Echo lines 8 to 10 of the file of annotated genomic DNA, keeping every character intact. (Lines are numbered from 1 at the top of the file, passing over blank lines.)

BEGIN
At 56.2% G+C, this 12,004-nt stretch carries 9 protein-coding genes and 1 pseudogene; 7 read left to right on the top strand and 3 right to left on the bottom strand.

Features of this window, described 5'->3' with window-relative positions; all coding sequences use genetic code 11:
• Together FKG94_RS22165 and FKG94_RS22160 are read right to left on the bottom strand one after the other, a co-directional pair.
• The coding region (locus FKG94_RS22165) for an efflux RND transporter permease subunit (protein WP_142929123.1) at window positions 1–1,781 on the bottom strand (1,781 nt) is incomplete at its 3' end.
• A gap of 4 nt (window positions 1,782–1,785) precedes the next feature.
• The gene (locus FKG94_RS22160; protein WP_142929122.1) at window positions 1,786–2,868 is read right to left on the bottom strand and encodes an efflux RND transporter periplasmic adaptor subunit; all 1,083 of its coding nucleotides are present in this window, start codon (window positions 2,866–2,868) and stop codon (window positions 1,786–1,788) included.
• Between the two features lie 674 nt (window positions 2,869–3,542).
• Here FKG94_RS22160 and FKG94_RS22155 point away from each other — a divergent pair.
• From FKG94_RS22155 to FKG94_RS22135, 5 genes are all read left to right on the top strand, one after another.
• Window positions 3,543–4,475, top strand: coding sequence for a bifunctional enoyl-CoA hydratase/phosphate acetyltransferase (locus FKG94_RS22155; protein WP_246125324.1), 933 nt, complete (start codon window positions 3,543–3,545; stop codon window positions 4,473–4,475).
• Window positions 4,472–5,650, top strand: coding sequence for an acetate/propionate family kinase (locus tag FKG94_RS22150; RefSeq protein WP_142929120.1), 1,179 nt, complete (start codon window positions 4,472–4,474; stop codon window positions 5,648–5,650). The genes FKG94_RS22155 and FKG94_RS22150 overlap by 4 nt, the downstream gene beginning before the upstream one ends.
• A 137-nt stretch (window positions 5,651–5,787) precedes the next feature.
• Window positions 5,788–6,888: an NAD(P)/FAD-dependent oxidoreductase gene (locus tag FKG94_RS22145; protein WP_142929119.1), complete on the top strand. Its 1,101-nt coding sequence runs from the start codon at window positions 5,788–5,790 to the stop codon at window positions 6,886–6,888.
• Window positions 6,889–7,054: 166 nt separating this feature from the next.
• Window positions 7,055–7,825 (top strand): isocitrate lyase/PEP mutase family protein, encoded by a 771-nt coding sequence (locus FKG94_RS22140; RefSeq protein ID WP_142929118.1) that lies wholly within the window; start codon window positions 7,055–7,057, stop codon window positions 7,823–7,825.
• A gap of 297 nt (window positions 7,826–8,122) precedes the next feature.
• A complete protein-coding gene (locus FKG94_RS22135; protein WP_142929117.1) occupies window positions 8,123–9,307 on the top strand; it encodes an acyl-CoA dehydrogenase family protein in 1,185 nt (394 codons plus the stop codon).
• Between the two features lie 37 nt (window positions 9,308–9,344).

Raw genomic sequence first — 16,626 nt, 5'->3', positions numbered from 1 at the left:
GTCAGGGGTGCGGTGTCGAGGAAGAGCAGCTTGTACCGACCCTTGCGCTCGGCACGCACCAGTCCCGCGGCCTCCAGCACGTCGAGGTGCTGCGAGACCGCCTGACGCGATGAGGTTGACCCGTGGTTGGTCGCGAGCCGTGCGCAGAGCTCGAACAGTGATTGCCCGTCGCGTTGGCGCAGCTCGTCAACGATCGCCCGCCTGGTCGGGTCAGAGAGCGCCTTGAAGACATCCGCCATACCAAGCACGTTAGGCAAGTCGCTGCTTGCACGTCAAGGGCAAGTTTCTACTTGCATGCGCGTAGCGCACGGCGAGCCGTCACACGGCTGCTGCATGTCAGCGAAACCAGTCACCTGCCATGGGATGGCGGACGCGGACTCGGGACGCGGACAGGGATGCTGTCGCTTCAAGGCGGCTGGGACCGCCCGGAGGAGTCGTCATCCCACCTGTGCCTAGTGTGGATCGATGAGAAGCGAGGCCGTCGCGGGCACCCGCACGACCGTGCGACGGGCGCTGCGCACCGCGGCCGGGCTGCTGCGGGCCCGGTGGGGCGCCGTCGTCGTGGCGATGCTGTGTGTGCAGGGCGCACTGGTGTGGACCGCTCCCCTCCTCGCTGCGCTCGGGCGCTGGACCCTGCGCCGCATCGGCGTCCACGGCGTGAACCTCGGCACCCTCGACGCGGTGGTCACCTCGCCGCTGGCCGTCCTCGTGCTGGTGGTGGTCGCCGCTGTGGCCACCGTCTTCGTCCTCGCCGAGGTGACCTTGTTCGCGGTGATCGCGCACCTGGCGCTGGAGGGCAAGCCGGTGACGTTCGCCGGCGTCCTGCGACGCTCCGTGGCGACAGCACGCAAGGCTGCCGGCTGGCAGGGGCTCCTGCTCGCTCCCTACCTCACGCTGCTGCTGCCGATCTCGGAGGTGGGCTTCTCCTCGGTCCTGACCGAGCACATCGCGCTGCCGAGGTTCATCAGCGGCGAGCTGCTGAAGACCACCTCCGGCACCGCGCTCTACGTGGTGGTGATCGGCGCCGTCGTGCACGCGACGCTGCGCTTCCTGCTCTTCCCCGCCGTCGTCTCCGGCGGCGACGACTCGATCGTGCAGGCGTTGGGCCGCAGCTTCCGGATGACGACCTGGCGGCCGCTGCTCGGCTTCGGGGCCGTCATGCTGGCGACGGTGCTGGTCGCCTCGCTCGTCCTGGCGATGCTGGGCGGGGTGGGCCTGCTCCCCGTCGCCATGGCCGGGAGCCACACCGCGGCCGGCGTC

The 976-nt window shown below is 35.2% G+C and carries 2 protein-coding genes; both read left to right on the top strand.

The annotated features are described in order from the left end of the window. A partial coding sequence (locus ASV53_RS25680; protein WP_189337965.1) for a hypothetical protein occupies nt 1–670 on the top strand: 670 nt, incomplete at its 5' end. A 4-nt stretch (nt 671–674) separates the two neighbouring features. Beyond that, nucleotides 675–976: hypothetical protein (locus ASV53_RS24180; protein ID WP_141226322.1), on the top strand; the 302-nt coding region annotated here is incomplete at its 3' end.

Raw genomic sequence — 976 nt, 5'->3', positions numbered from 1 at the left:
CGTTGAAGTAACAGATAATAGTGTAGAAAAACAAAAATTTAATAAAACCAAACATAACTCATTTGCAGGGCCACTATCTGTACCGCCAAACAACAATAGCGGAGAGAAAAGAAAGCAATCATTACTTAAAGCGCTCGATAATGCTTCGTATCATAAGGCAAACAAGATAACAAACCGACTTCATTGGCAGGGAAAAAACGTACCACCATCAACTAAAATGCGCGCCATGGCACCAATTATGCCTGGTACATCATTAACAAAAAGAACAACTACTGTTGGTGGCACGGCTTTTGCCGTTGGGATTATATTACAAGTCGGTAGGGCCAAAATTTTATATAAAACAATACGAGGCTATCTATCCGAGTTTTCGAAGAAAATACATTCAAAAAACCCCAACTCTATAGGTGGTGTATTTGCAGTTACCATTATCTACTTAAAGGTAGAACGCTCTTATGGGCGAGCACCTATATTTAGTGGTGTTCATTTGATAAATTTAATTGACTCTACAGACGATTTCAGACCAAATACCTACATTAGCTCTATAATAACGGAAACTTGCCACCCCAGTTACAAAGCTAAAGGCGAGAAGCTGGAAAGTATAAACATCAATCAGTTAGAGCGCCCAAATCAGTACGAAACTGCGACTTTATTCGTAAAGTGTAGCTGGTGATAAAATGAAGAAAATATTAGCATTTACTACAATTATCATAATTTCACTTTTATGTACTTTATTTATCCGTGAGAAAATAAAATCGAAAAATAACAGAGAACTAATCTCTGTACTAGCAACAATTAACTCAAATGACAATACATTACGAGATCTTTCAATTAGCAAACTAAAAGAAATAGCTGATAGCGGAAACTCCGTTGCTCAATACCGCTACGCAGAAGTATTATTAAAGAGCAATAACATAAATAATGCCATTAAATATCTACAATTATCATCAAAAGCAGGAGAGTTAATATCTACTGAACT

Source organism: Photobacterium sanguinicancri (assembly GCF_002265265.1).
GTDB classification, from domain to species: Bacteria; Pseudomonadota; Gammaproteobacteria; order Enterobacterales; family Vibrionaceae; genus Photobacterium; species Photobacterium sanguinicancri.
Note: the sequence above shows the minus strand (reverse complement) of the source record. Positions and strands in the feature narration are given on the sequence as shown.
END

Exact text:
• Here FKG94_RS22160 and FKG94_RS22155 point away from each other — a divergent pair.
• From FKG94_RS22155 to FKG94_RS22135, 5 genes are all read left to right on the top strand, one after another.
• Window positions 3,543–4,475, top strand: coding sequence for a bifunctional enoyl-CoA hydratase/phosphate acetyltransferase (locus FKG94_RS22155; protein WP_246125324.1), 933 nt, complete (start codon window positions 3,543–3,545; stop codon window positions 4,473–4,475).